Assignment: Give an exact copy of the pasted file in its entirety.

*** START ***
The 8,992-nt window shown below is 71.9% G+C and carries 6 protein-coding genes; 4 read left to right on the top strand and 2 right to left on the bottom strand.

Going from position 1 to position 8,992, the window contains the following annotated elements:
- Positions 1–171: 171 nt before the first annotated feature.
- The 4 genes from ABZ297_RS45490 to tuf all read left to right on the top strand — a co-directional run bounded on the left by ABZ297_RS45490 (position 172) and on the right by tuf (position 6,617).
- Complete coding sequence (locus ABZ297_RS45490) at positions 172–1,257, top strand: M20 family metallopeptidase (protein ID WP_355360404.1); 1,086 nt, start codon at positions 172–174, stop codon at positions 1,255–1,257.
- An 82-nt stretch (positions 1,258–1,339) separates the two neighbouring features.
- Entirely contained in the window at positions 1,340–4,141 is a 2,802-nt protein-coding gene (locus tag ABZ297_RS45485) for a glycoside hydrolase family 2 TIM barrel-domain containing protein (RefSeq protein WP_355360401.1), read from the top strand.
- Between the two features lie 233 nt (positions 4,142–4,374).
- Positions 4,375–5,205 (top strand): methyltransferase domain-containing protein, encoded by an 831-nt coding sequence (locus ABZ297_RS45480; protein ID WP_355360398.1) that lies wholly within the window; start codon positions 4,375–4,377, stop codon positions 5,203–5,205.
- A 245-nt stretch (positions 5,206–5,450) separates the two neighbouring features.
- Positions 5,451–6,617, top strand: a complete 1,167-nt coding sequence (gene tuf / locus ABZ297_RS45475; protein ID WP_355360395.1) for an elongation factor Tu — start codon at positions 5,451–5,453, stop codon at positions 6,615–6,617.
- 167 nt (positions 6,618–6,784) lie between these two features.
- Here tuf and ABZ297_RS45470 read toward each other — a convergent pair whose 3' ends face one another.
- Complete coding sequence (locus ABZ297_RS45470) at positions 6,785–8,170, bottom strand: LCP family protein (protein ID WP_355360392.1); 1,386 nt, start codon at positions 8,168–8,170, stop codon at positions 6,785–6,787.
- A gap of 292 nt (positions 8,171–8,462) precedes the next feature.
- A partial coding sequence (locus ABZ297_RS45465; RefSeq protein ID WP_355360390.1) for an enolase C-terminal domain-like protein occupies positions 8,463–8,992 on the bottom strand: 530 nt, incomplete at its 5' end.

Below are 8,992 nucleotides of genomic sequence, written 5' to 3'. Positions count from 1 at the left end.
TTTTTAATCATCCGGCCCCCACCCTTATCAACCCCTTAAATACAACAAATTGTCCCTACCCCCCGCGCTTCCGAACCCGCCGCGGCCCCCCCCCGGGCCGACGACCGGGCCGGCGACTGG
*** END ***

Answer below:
The 8,992-nt window shown below is 71.9% G+C and carries 6 protein-coding genes; 4 read left to right on the top strand and 2 right to left on the bottom strand.

Going from position 1 to position 8,992, the window contains the following annotated elements:
- Positions 1–171: 171 nt before the first annotated feature.
- The 4 genes from ABZ297_RS45490 to tuf all read left to right on the top strand — a co-directional run bounded on the left by ABZ297_RS45490 (position 172) and on the right by tuf (position 6,617).
- Complete coding sequence (locus ABZ297_RS45490) at positions 172–1,257, top strand: M20 family metallopeptidase (protein ID WP_355360404.1); 1,086 nt, start codon at positions 172–174, stop codon at positions 1,255–1,257.
- An 82-nt stretch (positions 1,258–1,339) separates the two neighbouring features.
- Entirely contained in the window at positions 1,340–4,141 is a 2,802-nt protein-coding gene (locus tag ABZ297_RS45485) for a glycoside hydrolase family 2 TIM barrel-domain containing protein (RefSeq protein WP_355360401.1), read from the top strand.
- Between the two features lie 233 nt (positions 4,142–4,374).
- Positions 4,375–5,205 (top strand): methyltransferase domain-containing protein, encoded by an 831-nt coding sequence (locus ABZ297_RS45480; protein ID WP_355360398.1) that lies wholly within the window; start codon positions 4,375–4,377, stop codon positions 5,203–5,205.
- A 245-nt stretch (positions 5,206–5,450) separates the two neighbouring features.
- Positions 5,451–6,617, top strand: a complete 1,167-nt coding sequence (gene tuf / locus ABZ297_RS45475; protein ID WP_355360395.1) for an elongation factor Tu — start codon at positions 5,451–5,453, stop codon at positions 6,615–6,617.
- 167 nt (positions 6,618–6,784) lie between these two features.
- Here tuf and ABZ297_RS45470 read toward each other — a convergent pair whose 3' ends face one another.
- Complete coding sequence (locus ABZ297_RS45470) at positions 6,785–8,170, bottom strand: LCP family protein (protein ID WP_355360392.1); 1,386 nt, start codon at positions 8,168–8,170, stop codon at positions 6,785–6,787.
- A gap of 292 nt (positions 8,171–8,462) precedes the next feature.
- A partial coding sequence (locus ABZ297_RS45465; RefSeq protein ID WP_355360390.1) for an enolase C-terminal domain-like protein occupies positions 8,463–8,992 on the bottom strand: 530 nt, incomplete at its 5' end.

Below are 8,992 nucleotides of genomic sequence, written 5' to 3'. Positions count from 1 at the left end.
TTTTTAATCATCCGGCCCCCACCCTTATCAACCCCTTAAATACAACAAATTGTCCCTACCCCCCGCGCTTCCGAACCCGCCGCGGCCCCCCCCCGGGCCGACGACCGGGCCGGCGACTGG